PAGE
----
Facial Definition Parameter set (FDP) and the Facial Animation Parameter set (FAP) were designed to allow the definition of a facial shape and texture, as well as the animation of faces reproducing expressions, emotions and speech pronunciation.

MPEG-4 Facial Animation and Definition Paramters
facial animation parameters
The FAPs are based on the study of minimal facial actions and are closely related to muscle actions.

They represent a complete set of basic facial actions, such as squeeze or raise eyebrows, open or close eyelids, and therefore allow the representation of most natural facial expressions.

All FAPs involving translational movement are expressed in terms of the Facial Animation Parameter Units (FAPU).

FAPUs aim at allowing interpretation of FAPs on any facial model in a consistent way, producing reasonable results in terms of expression and speech pronunciation.

Facial Animation Parameters
joy a la fap
JOY a la FAP

open_jaw (F3), lower_t_midlip (F4), raise_b_midlip (F5), stretch_l_cornerlip (F6),

stretch_r_cornerlip (F7), raise_l_cornerlip (F12), raise_r_cornerlip (F13), close_t_l_eyelid (F19),

close_t_r_eyelid (F20) , close_b_l_eyelid (F21), close_b_r_eyelid (F22), raise_l_m_eyebrow (F33),

raise_r_m_eyebrow (F34), lift_l_cheek (F41), lift_r_cheek (F42), stretch_l_cornerlip_o (F53),

stretch_r_cornerlip_o (F54)

facial definition parameters
FDPs on the other hand are used to customise a given face model to a particular face.

The FDP set contains a 3D mesh (with texture coordinates if texture is used), 3D feature points, and optionally texture and other characteristics such as hair, glasses, age, gender.

Facial Definition Parameters
fap engines
IBM Java Toolkit for MPEG-4 (currently active)

Facial Animation Engine (FAE) (University of Genova, Digital and Signal Processing Lab.)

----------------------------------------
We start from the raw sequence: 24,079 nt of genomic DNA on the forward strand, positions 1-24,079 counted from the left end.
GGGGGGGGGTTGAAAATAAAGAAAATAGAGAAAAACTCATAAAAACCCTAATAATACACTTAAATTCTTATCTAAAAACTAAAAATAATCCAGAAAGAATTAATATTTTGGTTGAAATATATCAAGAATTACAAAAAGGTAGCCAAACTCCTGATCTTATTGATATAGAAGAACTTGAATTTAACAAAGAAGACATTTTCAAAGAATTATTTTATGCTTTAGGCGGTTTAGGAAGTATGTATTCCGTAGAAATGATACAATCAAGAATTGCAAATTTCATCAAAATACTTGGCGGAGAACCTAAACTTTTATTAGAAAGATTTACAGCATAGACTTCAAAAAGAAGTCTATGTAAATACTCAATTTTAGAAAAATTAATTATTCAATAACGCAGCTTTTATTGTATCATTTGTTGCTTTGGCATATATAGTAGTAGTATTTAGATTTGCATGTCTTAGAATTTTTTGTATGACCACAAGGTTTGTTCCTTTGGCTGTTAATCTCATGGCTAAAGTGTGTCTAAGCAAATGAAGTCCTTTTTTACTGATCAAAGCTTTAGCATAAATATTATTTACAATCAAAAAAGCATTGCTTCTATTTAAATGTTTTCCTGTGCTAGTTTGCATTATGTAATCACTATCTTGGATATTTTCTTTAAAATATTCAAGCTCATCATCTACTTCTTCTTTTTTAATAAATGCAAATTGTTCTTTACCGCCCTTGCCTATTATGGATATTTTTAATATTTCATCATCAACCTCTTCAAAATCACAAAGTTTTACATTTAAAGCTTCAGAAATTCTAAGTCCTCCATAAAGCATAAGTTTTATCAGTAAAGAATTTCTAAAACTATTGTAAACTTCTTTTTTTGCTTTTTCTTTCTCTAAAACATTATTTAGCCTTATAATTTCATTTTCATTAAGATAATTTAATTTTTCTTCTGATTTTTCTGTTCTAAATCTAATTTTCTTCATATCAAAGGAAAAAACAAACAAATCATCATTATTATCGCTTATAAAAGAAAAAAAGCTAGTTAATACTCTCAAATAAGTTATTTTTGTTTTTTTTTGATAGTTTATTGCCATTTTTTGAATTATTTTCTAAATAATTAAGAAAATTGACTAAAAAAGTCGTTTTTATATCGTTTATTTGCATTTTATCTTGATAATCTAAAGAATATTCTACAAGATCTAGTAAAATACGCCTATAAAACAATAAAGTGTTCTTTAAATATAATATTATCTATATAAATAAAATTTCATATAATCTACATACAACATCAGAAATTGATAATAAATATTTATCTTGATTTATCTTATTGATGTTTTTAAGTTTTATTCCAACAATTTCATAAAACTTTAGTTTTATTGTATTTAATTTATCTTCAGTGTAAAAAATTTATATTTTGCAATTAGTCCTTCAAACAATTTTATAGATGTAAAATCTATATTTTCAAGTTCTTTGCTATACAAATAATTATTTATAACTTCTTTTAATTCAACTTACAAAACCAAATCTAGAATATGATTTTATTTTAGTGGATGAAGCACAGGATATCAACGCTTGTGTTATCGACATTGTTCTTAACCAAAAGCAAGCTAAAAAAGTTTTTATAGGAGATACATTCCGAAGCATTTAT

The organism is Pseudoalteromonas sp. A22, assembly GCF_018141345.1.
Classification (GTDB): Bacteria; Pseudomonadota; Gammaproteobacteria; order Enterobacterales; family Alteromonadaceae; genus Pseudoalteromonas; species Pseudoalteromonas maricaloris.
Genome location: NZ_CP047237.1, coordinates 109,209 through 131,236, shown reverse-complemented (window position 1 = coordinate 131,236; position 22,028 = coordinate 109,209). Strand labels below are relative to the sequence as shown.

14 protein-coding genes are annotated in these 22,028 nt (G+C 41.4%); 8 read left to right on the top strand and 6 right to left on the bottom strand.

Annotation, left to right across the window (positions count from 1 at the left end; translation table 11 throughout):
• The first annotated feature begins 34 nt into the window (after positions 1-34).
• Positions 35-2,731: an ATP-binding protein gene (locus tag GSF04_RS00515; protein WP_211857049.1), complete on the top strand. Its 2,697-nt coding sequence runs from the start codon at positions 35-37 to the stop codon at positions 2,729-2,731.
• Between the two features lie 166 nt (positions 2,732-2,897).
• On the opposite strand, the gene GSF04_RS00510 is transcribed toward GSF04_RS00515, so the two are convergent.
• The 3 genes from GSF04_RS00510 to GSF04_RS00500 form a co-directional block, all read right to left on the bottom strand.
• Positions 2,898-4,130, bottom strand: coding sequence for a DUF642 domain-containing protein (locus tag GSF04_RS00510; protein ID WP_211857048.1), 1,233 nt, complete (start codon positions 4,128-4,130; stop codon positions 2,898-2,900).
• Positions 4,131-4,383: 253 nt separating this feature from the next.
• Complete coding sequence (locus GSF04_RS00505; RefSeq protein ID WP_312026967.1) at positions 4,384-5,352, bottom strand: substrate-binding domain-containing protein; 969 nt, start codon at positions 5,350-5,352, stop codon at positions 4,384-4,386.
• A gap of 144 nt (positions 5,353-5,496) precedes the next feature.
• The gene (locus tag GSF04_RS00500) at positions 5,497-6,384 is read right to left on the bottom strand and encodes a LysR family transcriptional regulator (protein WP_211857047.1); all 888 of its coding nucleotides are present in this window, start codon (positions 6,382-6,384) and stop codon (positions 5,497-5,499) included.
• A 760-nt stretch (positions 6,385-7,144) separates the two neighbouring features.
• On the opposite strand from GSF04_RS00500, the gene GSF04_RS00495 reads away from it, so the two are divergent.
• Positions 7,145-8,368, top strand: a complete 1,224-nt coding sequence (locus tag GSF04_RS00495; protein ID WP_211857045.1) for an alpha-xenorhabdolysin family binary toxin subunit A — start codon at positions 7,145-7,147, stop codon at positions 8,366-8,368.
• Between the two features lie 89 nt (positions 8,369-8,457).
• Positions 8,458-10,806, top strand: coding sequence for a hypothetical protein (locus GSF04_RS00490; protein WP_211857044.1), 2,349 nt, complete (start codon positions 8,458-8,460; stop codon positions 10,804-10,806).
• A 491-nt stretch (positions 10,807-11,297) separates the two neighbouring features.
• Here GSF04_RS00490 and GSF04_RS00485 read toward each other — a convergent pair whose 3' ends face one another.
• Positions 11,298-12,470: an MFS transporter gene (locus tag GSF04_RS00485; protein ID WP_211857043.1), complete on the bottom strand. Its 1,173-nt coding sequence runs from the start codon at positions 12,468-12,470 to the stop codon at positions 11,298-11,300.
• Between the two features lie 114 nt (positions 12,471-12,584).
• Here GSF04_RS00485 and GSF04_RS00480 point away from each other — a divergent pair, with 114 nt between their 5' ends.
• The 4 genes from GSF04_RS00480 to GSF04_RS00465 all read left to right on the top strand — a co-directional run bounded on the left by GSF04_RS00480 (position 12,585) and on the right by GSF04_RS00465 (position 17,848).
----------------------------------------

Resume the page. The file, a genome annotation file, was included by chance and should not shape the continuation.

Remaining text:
Miraface: MPEG-4 FAP Player (MIRALab, University of Geneva)

XFace (Cognitive and Communicative Technologies, Instituto Trentino di Cultura)

Open source project, currently active.

Visage Technologies (currently active)

Free academic license for most of their products.

C++ Software Development Kit “visage|SDK”

FAP Engines
ae approach
Emotions comprise three layers of behavior

Top level: momentary emotions

Behaviors that we display briefly in reaction to events

Next level: moods

Prolonged emotional states caused by the cumulative effect of momentary emotions

Underlying level: personality

Behavior that we generally display when no momentary emotion or mood overrides

Levels have an order of priority

Momentary emotions over mood

Mood over personality

AE Approach
layer prominence
Momentary emotions are brief reactions to events that assume the highest priority when we select out behavior

Behaviors are short lived and decay quickly

Moods are produced by momentary emotions

Usually by the cumulative affects of a series of momentary emotions

Can gradually increase in prominence

Even after the momentary emotions have subsided

Development depends on whether momentary emotions are positive or negative

If a character were to receive a stream of negative momentary emotions, then the mood would obviously be bad and would decay slowly

Personality level is always present and has a consistent level of prominence

Layer Prominence
behavior selection
The behavior that a character displays depends upon each emotional layer’s prominence

The more prominent the layer, the higher the probability of that behavior being selected